Here are the Cliff Notes for part 1 and part 2 of this Pulitzer-winning series on why home shoppers who think they can search the MLS are mistaken:



There is no 1 MLS, there are only lots of city-wide, regional or statewide MLSs.

Consumers can’t search the MLS for their region directly because that database is private and for subscribers only. (i.e. Realtors, appraisers, etc.)

Instead, consumers can view a data feed from the private MLSs. This is shown on thousands of public websites like Trulia and Zillow, Realtor.com and the like.

For a variety of reasons, the housing data consumers on public real estate websites is often imperfect, incomplete, out of date or inaccurate.

Now that you’re all caught up, we’ll move on. But note that consumers can get as close as humanly possible to searching the private database called the Arizona Regional MLS by using our "Search Phoenix Homes" button, up above.



Finding the Seller’s Realtor is Difficult.


A very few sites make it easy to find & contact the seller’s Realtor. Trulia.com does this and so does Homes.com


margy court on trulia DOT com (click any graphic to enlarge it)


Several websites list the brokerage who represents the seller but not the individual agent. Realtor.com and MLSonline.com are two of these.


Margy court on Realtor DOT com revised



Most sites offer no opportunity to locate and contact the seller’s Realtor. In fact, many websites try to purposely misdirect consumers into contacting a Realtor connected with the displaying website. Among these: ZipRealty, Redfin.com, AZmoves.com (which is the Greater Phoenix Coldwell Banker website) and a whole ton of others.


margy court on zillow


Finding the seller’s Realtor on a typical home for sale is difficult enough. Communicating with Realtors who list bank owned homes is next to impossible, mostly because they’re so over-busy.


Our colleague Kris Berg San Diego Castles Realty posted a really funny cartoon about how difficult it is to get in touch with the agents who list bank owned real estate.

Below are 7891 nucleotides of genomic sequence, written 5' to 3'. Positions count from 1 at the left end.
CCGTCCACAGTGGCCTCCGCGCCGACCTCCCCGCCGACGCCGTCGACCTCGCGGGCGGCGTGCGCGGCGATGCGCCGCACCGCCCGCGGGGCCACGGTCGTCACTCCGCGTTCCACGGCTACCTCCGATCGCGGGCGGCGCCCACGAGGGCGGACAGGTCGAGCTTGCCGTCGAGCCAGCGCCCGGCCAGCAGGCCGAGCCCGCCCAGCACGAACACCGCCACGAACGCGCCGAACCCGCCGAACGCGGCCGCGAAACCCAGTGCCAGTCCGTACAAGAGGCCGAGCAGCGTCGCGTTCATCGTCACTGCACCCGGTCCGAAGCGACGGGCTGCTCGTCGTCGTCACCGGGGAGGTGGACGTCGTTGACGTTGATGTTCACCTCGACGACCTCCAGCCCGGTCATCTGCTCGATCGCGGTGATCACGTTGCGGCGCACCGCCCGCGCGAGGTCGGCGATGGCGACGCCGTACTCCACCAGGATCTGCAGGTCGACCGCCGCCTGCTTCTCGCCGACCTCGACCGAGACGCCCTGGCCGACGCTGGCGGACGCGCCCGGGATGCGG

If you’re a buyer trying to reach the seller’s Realtor on a bank owned foreclosure (REO) home, you should also try winning the lottery. Or accurately predicting the end of Lost.


Tomorrow. . . is there a benefit in finding and working with the seller’s Realtor? In other words, is all that beating your head against the wall worthwhile?

Search the MLS, part 2

For those who didn’t read my previous post about the myth of “searching the MLS” here’s the Cliff Notes version:
There is no 1 MLS, there are only lots of city-wide, regional or statewide MLSs.

Consumers can’t view the MLS for their region directly because it’s private and for subscribers only. (i.e. Realtors, appraisers, etc.)

Instead, public real estate websites like Trulia, Zillow and dozens thousands of others display homes for sale which they get from a data feed provided by one or more private MLSs.

There are two very important things consumers should keep in mind when they try to search the MLS are house hunting on public real estate websites. (1) Data integrity isn’t what it could be. (2) As a consumer, finding the agent who represents the seller is often difficult.

Today I’ll cover data integrity; come back in several days for info on finding the seller’s Realtor and why you maybe don’t really want to bother.

Data integrity on public real estate websites: spotty


Sometimes data shown on public websites like Trulia, Realtor.com, Zillow, Dwellicious, etc., is a little bit ‘off’.  There are a few causes.

Some real estate websites are slow to update their data from the MLS data feed. Sometimes the websites didn't pull the entire data feed available to them, resulting in homes that are for sale but not shown on the website you're visiting. Sometimes bad data is just a case of Garbage In, Garbage Out: if the seller’s Realtor makes a typo while entering the homes into the private MLS, that typo carries through to every site that grabs the MLS data feed.